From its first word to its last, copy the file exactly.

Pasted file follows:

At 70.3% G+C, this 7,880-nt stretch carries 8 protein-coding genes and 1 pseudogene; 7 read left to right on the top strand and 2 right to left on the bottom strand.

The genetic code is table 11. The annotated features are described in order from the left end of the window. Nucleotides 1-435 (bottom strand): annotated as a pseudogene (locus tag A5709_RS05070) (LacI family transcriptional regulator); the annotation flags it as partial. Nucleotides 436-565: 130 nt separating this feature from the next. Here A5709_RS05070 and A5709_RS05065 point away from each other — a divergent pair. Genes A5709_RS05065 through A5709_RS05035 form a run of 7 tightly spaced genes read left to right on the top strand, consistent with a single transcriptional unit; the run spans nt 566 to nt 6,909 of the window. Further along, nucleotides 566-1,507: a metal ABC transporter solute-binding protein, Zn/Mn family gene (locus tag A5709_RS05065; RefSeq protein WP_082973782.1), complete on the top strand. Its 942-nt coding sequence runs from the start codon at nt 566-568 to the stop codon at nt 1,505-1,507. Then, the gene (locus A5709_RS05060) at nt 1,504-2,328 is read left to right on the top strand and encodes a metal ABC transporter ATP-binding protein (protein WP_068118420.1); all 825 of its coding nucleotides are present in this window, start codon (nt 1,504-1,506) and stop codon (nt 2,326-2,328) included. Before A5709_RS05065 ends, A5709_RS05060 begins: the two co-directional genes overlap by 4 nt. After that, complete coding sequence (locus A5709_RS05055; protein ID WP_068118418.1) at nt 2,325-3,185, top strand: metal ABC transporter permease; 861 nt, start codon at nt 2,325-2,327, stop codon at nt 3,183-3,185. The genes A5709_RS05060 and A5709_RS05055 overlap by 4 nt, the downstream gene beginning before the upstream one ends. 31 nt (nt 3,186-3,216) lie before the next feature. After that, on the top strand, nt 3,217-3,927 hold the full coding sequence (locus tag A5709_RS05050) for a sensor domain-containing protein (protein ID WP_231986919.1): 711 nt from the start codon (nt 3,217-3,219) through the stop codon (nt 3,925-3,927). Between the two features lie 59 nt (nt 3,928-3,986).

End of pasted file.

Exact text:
At 70.3% G+C, this 7,880-nt stretch carries 8 protein-coding genes and 1 pseudogene; 7 read left to right on the top strand and 2 right to left on the bottom strand.

The genetic code is table 11. The annotated features are described in order from the left end of the window. Nucleotides 1-435 (bottom strand): annotated as a pseudogene (locus tag A5709_RS05070) (LacI family transcriptional regulator); the annotation flags it as partial. Nucleotides 436-565: 130 nt separating this feature from the next. Here A5709_RS05070 and A5709_RS05065 point away from each other — a divergent pair. Genes A5709_RS05065 through A5709_RS05035 form a run of 7 tightly spaced genes read left to right on the top strand, consistent with a single transcriptional unit; the run spans nt 566 to nt 6,909 of the window. Further along, nucleotides 566-1,507: a metal ABC transporter solute-binding protein, Zn/Mn family gene (locus tag A5709_RS05065; RefSeq protein WP_082973782.1), complete on the top strand. Its 942-nt coding sequence runs from the start codon at nt 566-568 to the stop codon at nt 1,505-1,507. Then, the gene (locus A5709_RS05060) at nt 1,504-2,328 is read left to right on the top strand and encodes a metal ABC transporter ATP-binding protein (protein WP_068118420.1); all 825 of its coding nucleotides are present in this window, start codon (nt 1,504-1,506) and stop codon (nt 2,326-2,328) included. Before A5709_RS05065 ends, A5709_RS05060 begins: the two co-directional genes overlap by 4 nt. After that, complete coding sequence (locus A5709_RS05055; protein ID WP_068118418.1) at nt 2,325-3,185, top strand: metal ABC transporter permease; 861 nt, start codon at nt 2,325-2,327, stop codon at nt 3,183-3,185. The genes A5709_RS05060 and A5709_RS05055 overlap by 4 nt, the downstream gene beginning before the upstream one ends. 31 nt (nt 3,186-3,216) lie before the next feature. After that, on the top strand, nt 3,217-3,927 hold the full coding sequence (locus tag A5709_RS05050) for a sensor domain-containing protein (protein ID WP_231986919.1): 711 nt from the start codon (nt 3,217-3,219) through the stop codon (nt 3,925-3,927). Between the two features lie 59 nt (nt 3,928-3,986).